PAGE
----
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I'm reading on Google App Engine groups many users (Fig1, Fig2, Fig3) that can't figure out where the high number of Datastore reads in their billing reports come from.
As you might know, Datastore reads are capped to 50K operations/day, above this budget you have to pay.

50K operations sounds like a lot of resources, but unluckily, it seems that each operation (Query, Entity fetch, Count..), hides several Datastore reads.

Is it possible to know via API or some other approach, how many Datastore reads are hidden behind the common RPC.get , RPC.runquery calls?

Appstats seems useless in this case because it gives just the RPC details and not the hidden reads cost.

Having a simple Model like this:

class Example(db.Model):
    foo = db.StringProperty()    
    bars= db.ListProperty(str)

and 1000 entities in the datastore, I'm interested in the cost of these kind of operations:

items_count =  Example.all(keys_only = True).filter('bars=','spam').count()

items_count = Example.all().count(10000) 

items = Example.all().fetch(10000)

items = Example.all().filter('bars=','spam').filter('bars=','fu').fetch(10000)

items = Example.all().fetch(10000, offset=500)

items = Example.all().filter('foo>=', filtr).filter('foo<', filtr+ u'\ufffd')
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I think that each entity returned is a read, if you have a ref props then the first time you access it is also a read. Notice that fetch(X) doesn't mean that X entities are returned if the count is too high then it would work in bulks and each bulk would count as data reads(bulk size). I have no idea how count(X) works in respect for data reads, it should count as a single read but its a wishful thinking. –  Shay Erlichmen Oct 26 '11 at 5:47

2 Answers 2

up vote 9 down vote accepted

See http://code.google.com/appengine/docs/billing.html#Billable_Resource_Unit_Cost . A query costs you 1 read plus 1 read for each entity returned. "Returned" includes entities skipped by offset or count. So that is 1001 reads for each of these:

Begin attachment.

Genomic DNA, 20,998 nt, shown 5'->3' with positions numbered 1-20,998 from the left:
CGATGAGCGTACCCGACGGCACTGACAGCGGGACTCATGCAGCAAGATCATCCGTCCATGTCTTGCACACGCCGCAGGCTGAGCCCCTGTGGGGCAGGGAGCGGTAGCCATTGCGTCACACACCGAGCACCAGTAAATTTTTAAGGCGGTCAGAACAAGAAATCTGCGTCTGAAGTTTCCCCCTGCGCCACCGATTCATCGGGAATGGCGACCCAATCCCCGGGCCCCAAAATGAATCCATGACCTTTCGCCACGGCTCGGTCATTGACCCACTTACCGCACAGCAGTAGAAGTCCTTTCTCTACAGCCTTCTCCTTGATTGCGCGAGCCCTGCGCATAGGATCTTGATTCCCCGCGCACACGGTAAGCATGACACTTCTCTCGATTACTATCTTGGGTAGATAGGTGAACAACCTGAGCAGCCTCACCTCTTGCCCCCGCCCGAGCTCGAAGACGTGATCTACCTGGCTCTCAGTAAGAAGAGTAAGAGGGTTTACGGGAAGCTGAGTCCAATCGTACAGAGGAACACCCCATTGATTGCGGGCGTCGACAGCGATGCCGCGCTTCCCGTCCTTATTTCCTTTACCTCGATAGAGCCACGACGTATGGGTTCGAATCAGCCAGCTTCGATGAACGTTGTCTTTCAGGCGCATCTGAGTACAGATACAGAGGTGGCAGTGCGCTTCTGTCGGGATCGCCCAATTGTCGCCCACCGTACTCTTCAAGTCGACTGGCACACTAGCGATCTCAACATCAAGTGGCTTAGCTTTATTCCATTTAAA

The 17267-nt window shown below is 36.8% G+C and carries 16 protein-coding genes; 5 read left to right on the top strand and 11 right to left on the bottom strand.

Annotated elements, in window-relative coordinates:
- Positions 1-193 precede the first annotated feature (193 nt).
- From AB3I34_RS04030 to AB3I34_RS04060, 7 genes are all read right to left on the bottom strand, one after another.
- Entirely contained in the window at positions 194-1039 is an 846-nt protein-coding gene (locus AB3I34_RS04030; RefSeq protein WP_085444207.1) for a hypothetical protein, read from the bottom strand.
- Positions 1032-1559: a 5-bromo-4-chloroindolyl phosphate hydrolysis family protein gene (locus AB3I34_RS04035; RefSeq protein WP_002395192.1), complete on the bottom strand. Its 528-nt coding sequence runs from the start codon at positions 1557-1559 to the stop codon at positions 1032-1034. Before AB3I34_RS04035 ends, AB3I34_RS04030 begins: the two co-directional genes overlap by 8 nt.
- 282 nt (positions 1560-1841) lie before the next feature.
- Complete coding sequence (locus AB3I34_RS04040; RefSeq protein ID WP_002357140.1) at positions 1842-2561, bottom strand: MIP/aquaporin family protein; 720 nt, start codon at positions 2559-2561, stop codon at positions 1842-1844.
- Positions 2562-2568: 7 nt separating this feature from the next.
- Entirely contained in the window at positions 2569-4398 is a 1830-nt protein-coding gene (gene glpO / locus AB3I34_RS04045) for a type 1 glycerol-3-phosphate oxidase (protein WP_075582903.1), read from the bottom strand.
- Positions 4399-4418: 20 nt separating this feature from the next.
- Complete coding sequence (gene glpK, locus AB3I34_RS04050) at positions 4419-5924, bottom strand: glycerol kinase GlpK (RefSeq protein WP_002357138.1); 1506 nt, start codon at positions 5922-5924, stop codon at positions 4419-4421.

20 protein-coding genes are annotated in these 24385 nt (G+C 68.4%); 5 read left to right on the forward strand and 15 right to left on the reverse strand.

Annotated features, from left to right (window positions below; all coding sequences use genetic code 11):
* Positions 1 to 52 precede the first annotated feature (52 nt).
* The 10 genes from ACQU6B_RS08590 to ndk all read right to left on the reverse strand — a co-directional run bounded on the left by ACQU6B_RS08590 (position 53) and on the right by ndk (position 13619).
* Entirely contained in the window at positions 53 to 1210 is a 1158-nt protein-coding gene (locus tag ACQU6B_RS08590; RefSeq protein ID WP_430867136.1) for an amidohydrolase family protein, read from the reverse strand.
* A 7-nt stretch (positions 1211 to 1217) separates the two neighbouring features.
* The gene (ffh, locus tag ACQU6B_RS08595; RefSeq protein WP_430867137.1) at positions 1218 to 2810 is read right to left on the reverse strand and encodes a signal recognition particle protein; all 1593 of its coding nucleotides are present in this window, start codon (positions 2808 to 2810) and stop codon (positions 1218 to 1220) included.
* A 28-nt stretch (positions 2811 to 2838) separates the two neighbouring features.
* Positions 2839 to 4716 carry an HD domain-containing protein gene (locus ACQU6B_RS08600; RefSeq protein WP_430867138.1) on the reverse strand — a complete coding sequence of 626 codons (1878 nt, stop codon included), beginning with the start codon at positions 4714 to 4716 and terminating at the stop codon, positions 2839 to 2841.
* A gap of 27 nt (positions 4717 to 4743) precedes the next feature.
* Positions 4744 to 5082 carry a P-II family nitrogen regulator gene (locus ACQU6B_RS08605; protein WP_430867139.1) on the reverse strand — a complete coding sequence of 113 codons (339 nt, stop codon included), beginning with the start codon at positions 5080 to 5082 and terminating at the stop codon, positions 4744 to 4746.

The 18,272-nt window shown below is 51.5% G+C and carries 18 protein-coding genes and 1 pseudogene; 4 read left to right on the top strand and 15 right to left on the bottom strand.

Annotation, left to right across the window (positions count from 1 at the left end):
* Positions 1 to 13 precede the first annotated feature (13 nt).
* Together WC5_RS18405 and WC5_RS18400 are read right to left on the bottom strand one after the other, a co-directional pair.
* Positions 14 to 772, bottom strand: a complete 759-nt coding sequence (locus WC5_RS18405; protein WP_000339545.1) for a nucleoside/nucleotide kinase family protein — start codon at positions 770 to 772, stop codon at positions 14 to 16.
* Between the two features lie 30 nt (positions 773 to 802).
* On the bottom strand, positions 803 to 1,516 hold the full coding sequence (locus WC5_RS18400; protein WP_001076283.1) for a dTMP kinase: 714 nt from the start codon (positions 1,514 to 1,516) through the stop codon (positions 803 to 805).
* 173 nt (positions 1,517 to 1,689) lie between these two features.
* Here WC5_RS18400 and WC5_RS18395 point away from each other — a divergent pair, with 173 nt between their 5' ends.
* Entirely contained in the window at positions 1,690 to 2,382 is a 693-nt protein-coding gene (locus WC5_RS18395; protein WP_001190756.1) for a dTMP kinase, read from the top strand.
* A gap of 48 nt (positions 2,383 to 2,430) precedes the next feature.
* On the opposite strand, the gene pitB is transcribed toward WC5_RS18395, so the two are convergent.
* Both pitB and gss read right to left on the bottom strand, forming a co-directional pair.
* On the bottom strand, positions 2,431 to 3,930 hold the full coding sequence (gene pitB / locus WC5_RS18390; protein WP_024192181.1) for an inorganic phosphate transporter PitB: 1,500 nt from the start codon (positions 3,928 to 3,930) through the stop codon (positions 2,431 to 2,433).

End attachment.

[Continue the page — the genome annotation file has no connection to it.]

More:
Example.all(keys_only = True).filter('bars=','spam').count() 
Example.all().count(1000)
Example.all().fetch(1000)
Example.all().fetch(1000, offset=500)

For these, the number of reads charged is 1 plus the number of entities that match the filters:

Example.all().filter('bars=','spam').filter('bars=','fu').fetch()
Example.all().filter('foo>=', filtr).filter('foo<', filtr+ u'\ufffd').fetch()

Instead of using count you should consider storing the count in the datastore, sharded if you need to update the count more than once a second. http://code.google.com/appengine/articles/sharding_counters.html

Whenever possible you should use cursors instead of an offset.

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I can't see any reference in the link you posted that it cost 1 read per entity returned, in fact I don't see any mention of datastore reads. –  Shay Erlichmen Nov 14 '11 at 10:07
    
Oops, I pasted the wrong link. I've fixed it now –  ribrdb Nov 16 '11 at 1:05

Just to make sure:

I'm almost sure:

Example.all().count(10000)

This one uses small datastore operations (no need to fetch the entities, only keys), so this would count as 1 read + 10,000 (max) small operations.

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You're right - "small operations" are affected with the expression above, not "read operations". Just checked that on a GAE project. –  Pavel Vlasov Mar 29 '12 at 3:02

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